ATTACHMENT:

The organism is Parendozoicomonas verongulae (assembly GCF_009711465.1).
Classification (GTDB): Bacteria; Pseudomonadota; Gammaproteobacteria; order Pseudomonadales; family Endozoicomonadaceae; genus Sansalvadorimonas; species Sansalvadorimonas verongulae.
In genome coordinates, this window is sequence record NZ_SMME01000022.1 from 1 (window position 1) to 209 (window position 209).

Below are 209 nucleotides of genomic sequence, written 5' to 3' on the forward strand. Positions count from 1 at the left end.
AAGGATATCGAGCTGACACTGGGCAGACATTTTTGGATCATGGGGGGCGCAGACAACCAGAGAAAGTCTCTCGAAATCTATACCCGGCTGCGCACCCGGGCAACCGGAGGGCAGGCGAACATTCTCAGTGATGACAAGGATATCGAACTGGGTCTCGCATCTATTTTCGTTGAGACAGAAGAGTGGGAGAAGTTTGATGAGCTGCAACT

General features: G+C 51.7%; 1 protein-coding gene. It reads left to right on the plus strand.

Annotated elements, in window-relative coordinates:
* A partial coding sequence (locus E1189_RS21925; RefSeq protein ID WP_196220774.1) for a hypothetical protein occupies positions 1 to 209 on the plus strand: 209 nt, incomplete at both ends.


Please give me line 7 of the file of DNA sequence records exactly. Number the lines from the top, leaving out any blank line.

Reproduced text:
Annotated elements, in window-relative coordinates: